Highly skilled immigrants struggle to find jobs in New Zealand because they come up against a wall of discrimination from both potential employers and recruitment consultants, a Massey University study has found.
The Wellington-based study by human resource management lecturer Jacqui Campbell and communication lecturer Mingsheng Li unearthed disturbing evidence that many new arrivals remained unemployed or accepted unskilled work because of racism.
The study was only small, involving 23 immigrants from a range of countries, five recruitment consultants, and two immigrant settlement agencies.
However, within the small sample researchers found that only a few had found jobs that matched their qualifications.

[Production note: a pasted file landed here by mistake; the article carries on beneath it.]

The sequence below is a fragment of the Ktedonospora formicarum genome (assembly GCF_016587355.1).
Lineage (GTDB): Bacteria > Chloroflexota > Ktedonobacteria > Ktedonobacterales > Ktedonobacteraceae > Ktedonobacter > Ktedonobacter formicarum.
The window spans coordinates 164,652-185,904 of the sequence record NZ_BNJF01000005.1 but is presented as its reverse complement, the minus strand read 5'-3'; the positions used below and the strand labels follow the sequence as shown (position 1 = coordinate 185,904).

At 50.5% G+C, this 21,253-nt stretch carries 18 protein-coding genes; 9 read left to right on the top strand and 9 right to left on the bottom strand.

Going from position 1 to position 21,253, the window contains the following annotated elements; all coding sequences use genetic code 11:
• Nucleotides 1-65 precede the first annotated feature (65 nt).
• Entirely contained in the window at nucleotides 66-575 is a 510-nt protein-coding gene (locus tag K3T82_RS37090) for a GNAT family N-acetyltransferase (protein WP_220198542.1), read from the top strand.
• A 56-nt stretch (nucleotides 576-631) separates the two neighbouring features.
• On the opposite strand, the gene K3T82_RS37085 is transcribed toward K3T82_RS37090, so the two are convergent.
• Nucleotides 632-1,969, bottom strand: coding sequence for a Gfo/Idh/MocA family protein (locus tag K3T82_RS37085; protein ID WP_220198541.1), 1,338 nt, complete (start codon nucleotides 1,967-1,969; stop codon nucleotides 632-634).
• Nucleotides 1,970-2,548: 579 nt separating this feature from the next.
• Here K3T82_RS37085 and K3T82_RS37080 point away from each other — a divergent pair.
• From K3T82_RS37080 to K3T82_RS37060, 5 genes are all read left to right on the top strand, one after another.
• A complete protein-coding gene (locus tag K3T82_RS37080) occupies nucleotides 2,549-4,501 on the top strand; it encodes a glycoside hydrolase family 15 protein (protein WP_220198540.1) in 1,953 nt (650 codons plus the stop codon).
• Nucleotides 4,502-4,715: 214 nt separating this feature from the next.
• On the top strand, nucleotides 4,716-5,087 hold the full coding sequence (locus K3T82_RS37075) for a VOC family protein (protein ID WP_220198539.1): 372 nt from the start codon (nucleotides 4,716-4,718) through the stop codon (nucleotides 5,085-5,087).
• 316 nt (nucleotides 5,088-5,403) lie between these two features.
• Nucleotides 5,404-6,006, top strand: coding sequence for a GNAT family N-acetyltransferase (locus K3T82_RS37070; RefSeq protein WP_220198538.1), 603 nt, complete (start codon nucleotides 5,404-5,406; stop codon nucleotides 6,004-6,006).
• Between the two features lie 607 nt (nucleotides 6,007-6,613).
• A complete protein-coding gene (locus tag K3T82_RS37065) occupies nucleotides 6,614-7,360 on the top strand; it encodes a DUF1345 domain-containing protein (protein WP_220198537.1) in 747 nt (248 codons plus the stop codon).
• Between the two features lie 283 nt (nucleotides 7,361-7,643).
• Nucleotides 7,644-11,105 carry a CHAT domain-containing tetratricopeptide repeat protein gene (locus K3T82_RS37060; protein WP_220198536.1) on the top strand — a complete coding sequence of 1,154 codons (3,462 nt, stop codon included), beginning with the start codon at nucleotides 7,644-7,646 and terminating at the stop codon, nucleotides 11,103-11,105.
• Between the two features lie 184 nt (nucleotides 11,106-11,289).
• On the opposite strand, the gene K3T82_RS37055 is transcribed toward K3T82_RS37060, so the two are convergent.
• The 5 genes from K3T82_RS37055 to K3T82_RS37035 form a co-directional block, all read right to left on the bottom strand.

The immigrants cited their overseas qualifications, skin colour, accents, language skills, prejudice, and a lack of cultural understanding as barriers to employment.
They said they also came up against a lack of support from recruitment and government agencies.
Many reported having difficulty getting recruitment consultants to refer them for job interviews.
All the immigrants had bachelors degrees and 50 per cent had postgraduate qualifications. Their occupations included accountant, manager, diplomat, economist, journalist, judge, lawyer, marketing director, psychologist, and school teacher.
Ms Campbell said the immigrants put their struggle to find work down to what she describes as the "conservative attitudes" of New Zealanders when it comes to employing people from different countries and cultures.
Being underemployed or unemployed had taken its toll on the survey participants, leading to loss of income, self esteem and confidence. Three marriages broke down, she said.
Professional immigrants were a potential asset to New Zealand but their value was not recognised, Dr Mingsheng said.